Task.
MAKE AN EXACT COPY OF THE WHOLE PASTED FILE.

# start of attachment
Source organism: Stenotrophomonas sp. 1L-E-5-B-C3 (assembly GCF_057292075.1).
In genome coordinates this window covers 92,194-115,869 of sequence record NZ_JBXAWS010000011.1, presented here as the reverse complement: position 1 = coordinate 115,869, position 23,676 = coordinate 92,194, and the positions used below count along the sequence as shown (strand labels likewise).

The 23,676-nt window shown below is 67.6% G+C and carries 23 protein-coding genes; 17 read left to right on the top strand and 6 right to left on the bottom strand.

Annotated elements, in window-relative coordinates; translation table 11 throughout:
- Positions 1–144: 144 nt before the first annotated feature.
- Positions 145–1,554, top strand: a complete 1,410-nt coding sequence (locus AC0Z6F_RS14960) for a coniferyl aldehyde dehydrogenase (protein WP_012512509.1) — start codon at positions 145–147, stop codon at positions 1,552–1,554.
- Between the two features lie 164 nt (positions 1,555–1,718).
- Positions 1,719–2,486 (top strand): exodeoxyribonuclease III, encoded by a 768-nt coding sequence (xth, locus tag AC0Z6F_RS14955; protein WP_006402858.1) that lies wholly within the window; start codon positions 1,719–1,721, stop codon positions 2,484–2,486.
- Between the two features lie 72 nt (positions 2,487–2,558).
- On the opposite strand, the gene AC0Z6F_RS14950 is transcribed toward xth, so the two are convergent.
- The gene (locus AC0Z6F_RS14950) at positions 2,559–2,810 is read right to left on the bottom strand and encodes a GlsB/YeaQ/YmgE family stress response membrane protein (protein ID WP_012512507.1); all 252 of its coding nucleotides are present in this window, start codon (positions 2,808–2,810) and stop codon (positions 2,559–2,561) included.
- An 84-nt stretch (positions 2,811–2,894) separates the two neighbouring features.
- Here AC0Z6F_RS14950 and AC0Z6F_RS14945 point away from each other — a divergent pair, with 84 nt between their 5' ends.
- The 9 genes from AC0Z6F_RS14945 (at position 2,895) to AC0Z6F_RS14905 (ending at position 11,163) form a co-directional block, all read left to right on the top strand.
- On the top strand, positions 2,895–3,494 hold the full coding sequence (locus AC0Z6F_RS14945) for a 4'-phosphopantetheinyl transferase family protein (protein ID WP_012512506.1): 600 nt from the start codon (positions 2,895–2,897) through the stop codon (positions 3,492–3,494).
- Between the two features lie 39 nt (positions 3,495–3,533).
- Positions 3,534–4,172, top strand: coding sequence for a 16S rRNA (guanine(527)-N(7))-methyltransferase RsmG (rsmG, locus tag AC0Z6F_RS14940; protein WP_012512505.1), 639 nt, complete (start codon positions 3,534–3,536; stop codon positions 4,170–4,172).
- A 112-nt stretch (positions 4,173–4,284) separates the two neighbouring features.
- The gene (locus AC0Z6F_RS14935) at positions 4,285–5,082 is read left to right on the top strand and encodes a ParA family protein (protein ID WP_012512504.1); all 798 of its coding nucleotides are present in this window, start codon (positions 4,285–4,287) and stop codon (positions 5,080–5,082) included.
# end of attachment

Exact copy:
Source organism: Stenotrophomonas sp. 1L-E-5-B-C3 (assembly GCF_057292075.1).
In genome coordinates this window covers 92,194-115,869 of sequence record NZ_JBXAWS010000011.1, presented here as the reverse complement: position 1 = coordinate 115,869, position 23,676 = coordinate 92,194, and the positions used below count along the sequence as shown (strand labels likewise).

The 23,676-nt window shown below is 67.6% G+C and carries 23 protein-coding genes; 17 read left to right on the top strand and 6 right to left on the bottom strand.

Annotated elements, in window-relative coordinates; translation table 11 throughout:
- Positions 1–144: 144 nt before the first annotated feature.
- Positions 145–1,554, top strand: a complete 1,410-nt coding sequence (locus AC0Z6F_RS14960) for a coniferyl aldehyde dehydrogenase (protein WP_012512509.1) — start codon at positions 145–147, stop codon at positions 1,552–1,554.
- Between the two features lie 164 nt (positions 1,555–1,718).
- Positions 1,719–2,486 (top strand): exodeoxyribonuclease III, encoded by a 768-nt coding sequence (xth, locus tag AC0Z6F_RS14955; protein WP_006402858.1) that lies wholly within the window; start codon positions 1,719–1,721, stop codon positions 2,484–2,486.
- Between the two features lie 72 nt (positions 2,487–2,558).
- On the opposite strand, the gene AC0Z6F_RS14950 is transcribed toward xth, so the two are convergent.
- The gene (locus AC0Z6F_RS14950) at positions 2,559–2,810 is read right to left on the bottom strand and encodes a GlsB/YeaQ/YmgE family stress response membrane protein (protein ID WP_012512507.1); all 252 of its coding nucleotides are present in this window, start codon (positions 2,808–2,810) and stop codon (positions 2,559–2,561) included.
- An 84-nt stretch (positions 2,811–2,894) separates the two neighbouring features.
- Here AC0Z6F_RS14950 and AC0Z6F_RS14945 point away from each other — a divergent pair, with 84 nt between their 5' ends.
- The 9 genes from AC0Z6F_RS14945 (at position 2,895) to AC0Z6F_RS14905 (ending at position 11,163) form a co-directional block, all read left to right on the top strand.
- On the top strand, positions 2,895–3,494 hold the full coding sequence (locus AC0Z6F_RS14945) for a 4'-phosphopantetheinyl transferase family protein (protein ID WP_012512506.1): 600 nt from the start codon (positions 2,895–2,897) through the stop codon (positions 3,492–3,494).
- Between the two features lie 39 nt (positions 3,495–3,533).
- Positions 3,534–4,172, top strand: coding sequence for a 16S rRNA (guanine(527)-N(7))-methyltransferase RsmG (rsmG, locus tag AC0Z6F_RS14940; protein WP_012512505.1), 639 nt, complete (start codon positions 3,534–3,536; stop codon positions 4,170–4,172).
- A 112-nt stretch (positions 4,173–4,284) separates the two neighbouring features.
- The gene (locus AC0Z6F_RS14935) at positions 4,285–5,082 is read left to right on the top strand and encodes a ParA family protein (protein ID WP_012512504.1); all 798 of its coding nucleotides are present in this window, start codon (positions 4,285–4,287) and stop codon (positions 5,080–5,082) included.